Review of Mark S. Kinzer, Post-Missionary Messianic Judaism. Redefining Christian Engagement with the Jewish People. Grand Rapids 2005… A Jew who believes in Jesus as the Messiah, is he a Jew or a Christian? Jesus believing Jews give different answers to the question. The history of the Messianic movement – as it is commonly known today – could even be divided into periods corresponding to these answers.
The implications are great. Is a Jew who believes in Jesus obliged to continue observing the commandments of the Torah? How does he deal with the rabbinic interpretation and practice of the Torah? What is his relation to the Jewish people and to the Church, or to Christianity?
Somebody who in answering these questions tries to go beyond the almost classical oppositions, is Mark Kinzer. He is president of the Messianic Jewish Theological Institute in the USA. Some years ago he wrote on this subject his book Post-Missionary Messianic Judaism. Last year I received this book as a present, and I would like to share with you some thoughts that inspired me.
In his book, Kinzer develops a – what he calls – bilateral ecclesiology in solidarity with Israel, that confirms Israel’s covenant, Torah and religious tradition. So he challenges the church to think – again – about her relation with Israel and first and foremost about which place Jews who believe in Jesus have in the church. It is vital for the church to remain rooted in Israel. The presence of Messianic Jews might well be the most visible sign of this rootedness.
Then, however, they have to be recognizable as Jews. And that is his appeal to these believers – and in a broader sense to the Jewish people: Jews who believe in Jesus are Jews and should live as such and be accepted as such.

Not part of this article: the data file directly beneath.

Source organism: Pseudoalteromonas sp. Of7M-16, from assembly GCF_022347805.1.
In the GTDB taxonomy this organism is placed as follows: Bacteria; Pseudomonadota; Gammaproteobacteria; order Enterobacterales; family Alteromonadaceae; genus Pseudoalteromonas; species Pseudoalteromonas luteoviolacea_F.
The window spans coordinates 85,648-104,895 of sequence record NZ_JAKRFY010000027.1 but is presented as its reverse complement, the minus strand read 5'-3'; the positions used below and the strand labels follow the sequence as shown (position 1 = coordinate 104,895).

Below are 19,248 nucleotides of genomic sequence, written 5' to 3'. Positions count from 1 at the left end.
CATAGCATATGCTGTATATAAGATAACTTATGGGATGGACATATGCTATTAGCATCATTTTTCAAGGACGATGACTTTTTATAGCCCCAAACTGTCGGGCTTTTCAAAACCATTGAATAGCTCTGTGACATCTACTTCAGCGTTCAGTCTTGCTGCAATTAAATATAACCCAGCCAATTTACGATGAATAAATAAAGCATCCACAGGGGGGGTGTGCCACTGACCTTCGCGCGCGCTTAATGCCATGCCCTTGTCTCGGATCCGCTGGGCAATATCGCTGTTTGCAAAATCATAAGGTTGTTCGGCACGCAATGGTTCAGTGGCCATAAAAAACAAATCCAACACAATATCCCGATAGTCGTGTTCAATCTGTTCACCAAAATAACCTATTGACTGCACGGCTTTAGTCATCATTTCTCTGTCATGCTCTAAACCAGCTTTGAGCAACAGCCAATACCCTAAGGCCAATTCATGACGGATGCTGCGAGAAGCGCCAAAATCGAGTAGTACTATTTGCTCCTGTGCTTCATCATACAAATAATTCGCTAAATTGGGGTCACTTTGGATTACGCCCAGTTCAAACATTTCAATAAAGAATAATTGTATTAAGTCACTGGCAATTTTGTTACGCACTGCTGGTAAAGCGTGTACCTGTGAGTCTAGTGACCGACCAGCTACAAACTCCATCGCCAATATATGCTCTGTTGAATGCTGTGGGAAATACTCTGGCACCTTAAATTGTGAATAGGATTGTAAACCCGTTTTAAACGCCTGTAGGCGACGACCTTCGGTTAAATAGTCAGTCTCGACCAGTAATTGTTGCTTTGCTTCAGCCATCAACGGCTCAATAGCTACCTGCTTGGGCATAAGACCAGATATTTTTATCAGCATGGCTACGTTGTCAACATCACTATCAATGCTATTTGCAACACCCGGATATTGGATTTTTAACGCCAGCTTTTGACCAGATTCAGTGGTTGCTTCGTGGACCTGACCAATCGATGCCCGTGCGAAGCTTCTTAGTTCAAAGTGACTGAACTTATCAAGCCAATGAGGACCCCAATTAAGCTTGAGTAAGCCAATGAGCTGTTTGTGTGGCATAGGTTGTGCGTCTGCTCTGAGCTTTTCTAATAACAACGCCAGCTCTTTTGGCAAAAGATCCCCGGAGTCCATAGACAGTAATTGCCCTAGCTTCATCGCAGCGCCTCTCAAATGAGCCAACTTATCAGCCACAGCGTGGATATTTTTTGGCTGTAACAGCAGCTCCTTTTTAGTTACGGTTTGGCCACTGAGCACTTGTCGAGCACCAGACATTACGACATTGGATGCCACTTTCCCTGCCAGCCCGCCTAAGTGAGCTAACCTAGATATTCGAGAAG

What is his ecclesiology about? The church is in origin a Jewish movement, within Israel. Gentile believers are added to that. However, the different calling of Israel remains valid also within the church. So in the church there is unity and differentiation: unity in Christ, but differentiation between Jew and gentile, according to the vocation of Israel. A ‘bilateral ecclesiology’ thus describes a community of two different groups: Jews and gentiles, within the church – Kinzer prefers to speak about the Jewish ekklesia and the gentile ekklesia.
At the same time, that is a recognition of the continued calling and place of Israel as a whole, besides and in distinction of the church. The church does not take the place of Israel, but is rather an extension of Israel. This implies, too, the recognition of the validity and the authority of rabbinical tradition.
Why ‘post-missionary’? Kinzer mentions several reasons. First of all, it has to do with the reason why a Messianic Jew should live a Jewish life: not out of missionary considerations, but as an expression of loyalty to the covenant of God with Israel. Secondly, this term expresses that a post-missionary Messianic Judaism (indeed just like the ekklesia as a whole) embraces the Jewish people and its religious tradition and discovers God and the Messiah in the midst of Israel. In the third place, it says that Messianic Jews serve the (gentile) Christian church by linking her to the physical descendants of Abraham, Isaac and Jacob and so confirming her identity as a multinational extension of the people of Israel.
In two chapters Kinzer discusses the New Testament data concerning the Jewish practice and the Jewish people; in other chapters the apparent Jewish ‘no’ to Jesus and the Biblical basis of Jewish oral tradition. The centre chapter deals with the Christian ‘no’ to Israel. And that is the crux of the issue: to refute of this ‘no’ and to point at a more excellent way.
Judaism as a whole never rejected Jesus. The New Testament confirms the irrevocable covenant of God with Israel. Besides, it confirms Jewish praxis, that is rooted in the Torah, as a sign of this covenant and as a means to preserve Israel as covenant people in this world. In other words, the New Testament confirms Judaism as we know it today.
The great schism
With his ecclesiology, Kinzer hopes to give an impulse to the restoration of the great schism of Israel and the church. The church needs to come home to Israel, would she again breathe freely in this time.